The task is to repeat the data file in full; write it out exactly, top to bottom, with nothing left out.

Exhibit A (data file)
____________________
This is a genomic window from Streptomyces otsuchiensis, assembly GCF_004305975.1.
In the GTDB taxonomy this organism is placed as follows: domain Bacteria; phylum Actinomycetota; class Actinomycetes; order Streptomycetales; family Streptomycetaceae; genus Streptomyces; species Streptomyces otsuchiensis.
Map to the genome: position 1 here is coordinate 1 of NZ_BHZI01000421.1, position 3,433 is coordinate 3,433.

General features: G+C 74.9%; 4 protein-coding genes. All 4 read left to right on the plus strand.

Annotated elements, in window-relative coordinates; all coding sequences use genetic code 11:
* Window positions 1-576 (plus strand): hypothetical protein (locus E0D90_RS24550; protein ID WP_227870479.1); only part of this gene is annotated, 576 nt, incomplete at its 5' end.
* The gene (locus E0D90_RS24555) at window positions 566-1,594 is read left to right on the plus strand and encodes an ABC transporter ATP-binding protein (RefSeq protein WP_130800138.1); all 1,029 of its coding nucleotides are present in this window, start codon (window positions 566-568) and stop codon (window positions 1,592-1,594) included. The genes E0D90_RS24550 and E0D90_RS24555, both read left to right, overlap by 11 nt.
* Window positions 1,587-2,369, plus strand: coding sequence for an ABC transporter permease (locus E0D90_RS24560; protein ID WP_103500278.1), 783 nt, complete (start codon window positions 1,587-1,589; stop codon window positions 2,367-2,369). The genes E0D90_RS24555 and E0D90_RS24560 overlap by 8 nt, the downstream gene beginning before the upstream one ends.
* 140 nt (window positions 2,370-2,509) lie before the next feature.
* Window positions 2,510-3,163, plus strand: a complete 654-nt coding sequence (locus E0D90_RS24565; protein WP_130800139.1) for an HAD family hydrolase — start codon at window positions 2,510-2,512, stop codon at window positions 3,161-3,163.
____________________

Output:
This is a genomic window from Streptomyces otsuchiensis, assembly GCF_004305975.1.
In the GTDB taxonomy this organism is placed as follows: domain Bacteria; phylum Actinomycetota; class Actinomycetes; order Streptomycetales; family Streptomycetaceae; genus Streptomyces; species Streptomyces otsuchiensis.
Map to the genome: position 1 here is coordinate 1 of NZ_BHZI01000421.1, position 3,433 is coordinate 3,433.

General features: G+C 74.9%; 4 protein-coding genes. All 4 read left to right on the plus strand.

Annotated elements, in window-relative coordinates; all coding sequences use genetic code 11:
* Window positions 1-576 (plus strand): hypothetical protein (locus E0D90_RS24550; protein ID WP_227870479.1); only part of this gene is annotated, 576 nt, incomplete at its 5' end.
* The gene (locus E0D90_RS24555) at window positions 566-1,594 is read left to right on the plus strand and encodes an ABC transporter ATP-binding protein (RefSeq protein WP_130800138.1); all 1,029 of its coding nucleotides are present in this window, start codon (window positions 566-568) and stop codon (window positions 1,592-1,594) included. The genes E0D90_RS24550 and E0D90_RS24555, both read left to right, overlap by 11 nt.
* Window positions 1,587-2,369, plus strand: coding sequence for an ABC transporter permease (locus E0D90_RS24560; protein ID WP_103500278.1), 783 nt, complete (start codon window positions 1,587-1,589; stop codon window positions 2,367-2,369). The genes E0D90_RS24555 and E0D90_RS24560 overlap by 8 nt, the downstream gene beginning before the upstream one ends.
* 140 nt (window positions 2,370-2,509) lie before the next feature.
* Window positions 2,510-3,163, plus strand: a complete 654-nt coding sequence (locus E0D90_RS24565; protein WP_130800139.1) for an HAD family hydrolase — start codon at window positions 2,510-2,512, stop codon at window positions 3,161-3,163.